The Dinocittà experiment perfectly describes De Laurentiis's singular personality. A visionary producer can tell what is going to be popular in the future, and thus can jump in on trends at the moment of their inception. The hacks who make up the bulk of commercial producers know what was popular a year ago, and thus crank out movies that feel like uninspired cash-grabs and knock-offs. De Laurentiis had the gift and curse of knowing what's popular right this instant, and so his biggest swings – and too often, his biggest misses – came out just barely on the back side of the historical moment when they could live up to his extravagant hopes...

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Monday
Aug052019

De Laurentiis pt 1: "Bitter Rice" and the Fellini Years

This week at TFE we're celebrating the centennial of one of cinema’s most prolific and legendary producers, Dino De Laurentiis.  We’ll start with three of his key influential early films. Here's Eric Blume...

Bitter Rice was De Laurentiis breakthrough international hit. He married its star

De Laurentiis, born outside of Naples, set up his own company in 1946 when he was just 27 years old. He produced four smaller films before making a huge splash onto the international scene with 1949’s Bitter Rice, a film currently available through the Criterion Collection.  Bitter Rice serves up an arresting and hypnotic blend of melodrama, sexuality, and social commentary. The film is set in northern Italy during a typical spring where hundreds of poor women travel to the rice fields to work to the bone for forty days.  There are workers with a legal contract and then the “illegals” who come in hopes of getting an opportunity. Within this sociopolitical context, our story finds two thieves (Doris Dowling and Victoria Gassman) hiding amongst the farm, intertwined in love stories with an impulsive young peasant girl (Silvana Mangano) and a soldier from the nearby station (Raf Vallone)...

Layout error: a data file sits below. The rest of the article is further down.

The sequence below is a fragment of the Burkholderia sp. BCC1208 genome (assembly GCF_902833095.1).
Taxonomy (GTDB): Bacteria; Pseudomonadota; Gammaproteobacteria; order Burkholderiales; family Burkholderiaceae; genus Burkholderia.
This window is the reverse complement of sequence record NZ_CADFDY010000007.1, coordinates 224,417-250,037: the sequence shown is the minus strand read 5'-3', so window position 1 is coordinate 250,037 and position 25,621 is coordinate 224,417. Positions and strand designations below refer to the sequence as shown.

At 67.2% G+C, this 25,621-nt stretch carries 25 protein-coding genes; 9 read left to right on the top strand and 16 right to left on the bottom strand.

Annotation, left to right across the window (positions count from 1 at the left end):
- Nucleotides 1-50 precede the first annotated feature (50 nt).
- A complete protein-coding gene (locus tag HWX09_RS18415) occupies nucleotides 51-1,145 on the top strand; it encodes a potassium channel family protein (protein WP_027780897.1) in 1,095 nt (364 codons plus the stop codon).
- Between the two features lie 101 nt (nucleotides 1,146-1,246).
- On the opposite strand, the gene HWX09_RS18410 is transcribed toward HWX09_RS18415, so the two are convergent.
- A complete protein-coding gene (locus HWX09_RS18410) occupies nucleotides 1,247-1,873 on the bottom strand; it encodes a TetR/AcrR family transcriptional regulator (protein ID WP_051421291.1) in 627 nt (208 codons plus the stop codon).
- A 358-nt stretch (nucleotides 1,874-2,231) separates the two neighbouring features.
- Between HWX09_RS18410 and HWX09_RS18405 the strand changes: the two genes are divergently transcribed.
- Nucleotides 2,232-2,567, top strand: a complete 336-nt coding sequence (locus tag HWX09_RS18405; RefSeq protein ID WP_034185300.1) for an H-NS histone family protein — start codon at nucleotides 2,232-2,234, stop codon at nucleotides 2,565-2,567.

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Thursday
Jul252019

Venice Lineup Announced

by Nathaniel R

Hirokazu Kore-eda is back quickly after "Shoplifters" with "The Truth" starring Juliette Binoche, Catherine Deneuve, and Ethan Hawke

Since we never get to go to Venice *sniffle* we can't grant them as much time as we do TIFF each year but here's a quick check in with their lineup of films. The festival kicks off on Wednesday August 28th and wraps on Saturday September 7th, just as TIFF's first weekend is in full swing. Telluride happens during all that, too --it's a busy time for cinephiles, critics, stars, and filmmakers... 

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Wednesday
Jul102019

Goodbye, Valentina

We regret to inform you that the headscarf-loving Italian actress Valentina Cortese has passed away at 96 years of age. She first came to international fame playing Fantine & Cosette in an Italian take on the oft-adapted Les Misérables (1948). After that picture European directors came calling and so did Hollywood (including the Academy)...